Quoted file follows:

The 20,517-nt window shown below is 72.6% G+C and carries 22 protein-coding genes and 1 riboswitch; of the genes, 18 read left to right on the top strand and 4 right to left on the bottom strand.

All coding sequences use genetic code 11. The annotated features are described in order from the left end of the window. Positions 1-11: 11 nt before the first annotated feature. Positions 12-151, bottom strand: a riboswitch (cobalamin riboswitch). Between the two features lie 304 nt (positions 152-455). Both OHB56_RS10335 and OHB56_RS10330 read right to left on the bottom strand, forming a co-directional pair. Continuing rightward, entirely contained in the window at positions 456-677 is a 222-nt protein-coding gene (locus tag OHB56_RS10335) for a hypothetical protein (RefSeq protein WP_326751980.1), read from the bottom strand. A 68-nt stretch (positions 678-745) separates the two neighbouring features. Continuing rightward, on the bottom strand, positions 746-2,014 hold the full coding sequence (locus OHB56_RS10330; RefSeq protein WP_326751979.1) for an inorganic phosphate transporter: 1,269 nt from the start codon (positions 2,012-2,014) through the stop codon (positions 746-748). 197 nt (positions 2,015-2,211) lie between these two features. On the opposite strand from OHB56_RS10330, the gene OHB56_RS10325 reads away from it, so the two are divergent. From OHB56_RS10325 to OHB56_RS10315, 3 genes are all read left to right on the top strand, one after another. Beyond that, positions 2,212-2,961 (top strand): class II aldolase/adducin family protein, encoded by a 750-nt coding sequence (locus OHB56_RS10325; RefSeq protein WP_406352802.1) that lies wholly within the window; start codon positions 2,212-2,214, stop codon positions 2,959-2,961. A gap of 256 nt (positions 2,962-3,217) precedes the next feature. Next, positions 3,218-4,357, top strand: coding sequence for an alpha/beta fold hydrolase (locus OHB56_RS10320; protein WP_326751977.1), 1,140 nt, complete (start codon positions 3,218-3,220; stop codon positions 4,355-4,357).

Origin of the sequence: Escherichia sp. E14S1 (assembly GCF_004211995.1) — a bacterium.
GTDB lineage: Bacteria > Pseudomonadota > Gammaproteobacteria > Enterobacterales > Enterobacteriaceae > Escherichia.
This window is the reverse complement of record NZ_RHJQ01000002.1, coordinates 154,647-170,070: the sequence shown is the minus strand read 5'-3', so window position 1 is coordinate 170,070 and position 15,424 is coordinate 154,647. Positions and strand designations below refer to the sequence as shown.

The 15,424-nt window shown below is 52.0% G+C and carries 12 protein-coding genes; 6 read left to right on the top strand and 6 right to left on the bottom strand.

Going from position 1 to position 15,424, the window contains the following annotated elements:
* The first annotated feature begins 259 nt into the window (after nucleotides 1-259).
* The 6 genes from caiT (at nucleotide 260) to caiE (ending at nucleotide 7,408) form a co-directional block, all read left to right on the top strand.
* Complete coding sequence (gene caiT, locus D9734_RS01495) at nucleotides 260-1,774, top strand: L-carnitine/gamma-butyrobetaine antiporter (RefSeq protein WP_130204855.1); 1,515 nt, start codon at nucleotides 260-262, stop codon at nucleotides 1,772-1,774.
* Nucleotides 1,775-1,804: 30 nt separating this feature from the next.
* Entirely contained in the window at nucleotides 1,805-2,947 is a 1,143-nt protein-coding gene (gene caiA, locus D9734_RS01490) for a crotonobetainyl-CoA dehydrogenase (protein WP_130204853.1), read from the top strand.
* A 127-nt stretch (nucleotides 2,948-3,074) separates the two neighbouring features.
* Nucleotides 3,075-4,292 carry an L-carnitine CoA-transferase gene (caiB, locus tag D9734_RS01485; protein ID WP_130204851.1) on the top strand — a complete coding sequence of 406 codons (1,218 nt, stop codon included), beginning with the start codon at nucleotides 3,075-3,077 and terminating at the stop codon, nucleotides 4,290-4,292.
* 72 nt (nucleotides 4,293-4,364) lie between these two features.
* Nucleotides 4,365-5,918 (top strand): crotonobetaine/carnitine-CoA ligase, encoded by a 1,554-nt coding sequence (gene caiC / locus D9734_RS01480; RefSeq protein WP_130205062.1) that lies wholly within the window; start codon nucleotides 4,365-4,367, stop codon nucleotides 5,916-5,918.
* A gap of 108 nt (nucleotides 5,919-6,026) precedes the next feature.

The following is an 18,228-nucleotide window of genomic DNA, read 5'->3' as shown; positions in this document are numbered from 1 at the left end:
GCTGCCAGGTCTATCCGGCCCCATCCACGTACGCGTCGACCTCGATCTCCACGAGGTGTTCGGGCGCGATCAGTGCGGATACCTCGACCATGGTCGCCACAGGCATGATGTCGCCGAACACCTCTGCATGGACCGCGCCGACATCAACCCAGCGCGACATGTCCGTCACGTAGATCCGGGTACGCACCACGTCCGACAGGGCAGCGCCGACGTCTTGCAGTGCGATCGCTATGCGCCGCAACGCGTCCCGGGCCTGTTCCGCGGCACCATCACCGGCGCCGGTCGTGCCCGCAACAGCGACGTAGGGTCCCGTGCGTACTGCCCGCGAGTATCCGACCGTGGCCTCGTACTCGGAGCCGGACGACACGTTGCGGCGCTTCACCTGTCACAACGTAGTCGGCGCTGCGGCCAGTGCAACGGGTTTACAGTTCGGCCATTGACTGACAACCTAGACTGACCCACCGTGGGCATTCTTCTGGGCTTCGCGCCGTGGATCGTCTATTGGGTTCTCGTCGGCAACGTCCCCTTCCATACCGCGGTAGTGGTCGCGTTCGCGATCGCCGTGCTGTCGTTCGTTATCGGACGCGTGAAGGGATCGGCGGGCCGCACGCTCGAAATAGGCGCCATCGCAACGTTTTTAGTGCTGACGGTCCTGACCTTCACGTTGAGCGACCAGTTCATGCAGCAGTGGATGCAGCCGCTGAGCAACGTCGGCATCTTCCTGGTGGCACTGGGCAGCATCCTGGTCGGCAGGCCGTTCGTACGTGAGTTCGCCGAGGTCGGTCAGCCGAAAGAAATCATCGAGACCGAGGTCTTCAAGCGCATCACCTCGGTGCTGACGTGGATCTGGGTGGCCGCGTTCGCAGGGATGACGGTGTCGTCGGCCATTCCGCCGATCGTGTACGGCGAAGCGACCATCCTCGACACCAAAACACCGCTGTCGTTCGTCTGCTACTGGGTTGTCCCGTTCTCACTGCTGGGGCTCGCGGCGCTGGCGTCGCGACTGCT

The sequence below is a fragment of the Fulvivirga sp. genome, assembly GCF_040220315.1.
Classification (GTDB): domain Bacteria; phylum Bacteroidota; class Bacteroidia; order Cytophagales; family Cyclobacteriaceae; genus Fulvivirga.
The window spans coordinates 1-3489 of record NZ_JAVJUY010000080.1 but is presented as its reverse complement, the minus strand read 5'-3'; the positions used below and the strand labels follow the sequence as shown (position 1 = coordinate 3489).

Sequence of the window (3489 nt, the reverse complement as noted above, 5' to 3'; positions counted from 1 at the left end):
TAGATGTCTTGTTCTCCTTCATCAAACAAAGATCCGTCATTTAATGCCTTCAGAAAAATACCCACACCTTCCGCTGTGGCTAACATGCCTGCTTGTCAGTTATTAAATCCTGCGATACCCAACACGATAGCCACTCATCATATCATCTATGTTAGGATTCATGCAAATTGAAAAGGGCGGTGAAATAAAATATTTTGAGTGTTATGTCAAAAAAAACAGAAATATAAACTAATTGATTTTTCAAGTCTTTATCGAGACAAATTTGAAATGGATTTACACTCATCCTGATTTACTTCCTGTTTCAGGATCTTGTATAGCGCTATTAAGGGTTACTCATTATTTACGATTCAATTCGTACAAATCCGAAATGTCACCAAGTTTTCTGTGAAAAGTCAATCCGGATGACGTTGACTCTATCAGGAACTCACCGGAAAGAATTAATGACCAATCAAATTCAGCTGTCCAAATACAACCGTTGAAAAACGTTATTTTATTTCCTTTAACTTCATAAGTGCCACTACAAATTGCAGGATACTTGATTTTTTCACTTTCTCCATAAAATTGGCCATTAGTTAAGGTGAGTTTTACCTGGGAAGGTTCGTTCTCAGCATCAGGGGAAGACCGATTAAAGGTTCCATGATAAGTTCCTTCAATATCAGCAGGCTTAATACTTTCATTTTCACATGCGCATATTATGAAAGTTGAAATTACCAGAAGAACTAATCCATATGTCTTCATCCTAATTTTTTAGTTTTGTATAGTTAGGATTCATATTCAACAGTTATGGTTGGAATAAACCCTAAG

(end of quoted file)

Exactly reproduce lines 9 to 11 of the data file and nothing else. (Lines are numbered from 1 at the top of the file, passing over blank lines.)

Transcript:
* The 6 genes from caiT (at nucleotide 260) to caiE (ending at nucleotide 7,408) form a co-directional block, all read left to right on the top strand.
* Complete coding sequence (gene caiT, locus D9734_RS01495) at nucleotides 260-1,774, top strand: L-carnitine/gamma-butyrobetaine antiporter (RefSeq protein WP_130204855.1); 1,515 nt, start codon at nucleotides 260-262, stop codon at nucleotides 1,772-1,774.
* Nucleotides 1,775-1,804: 30 nt separating this feature from the next.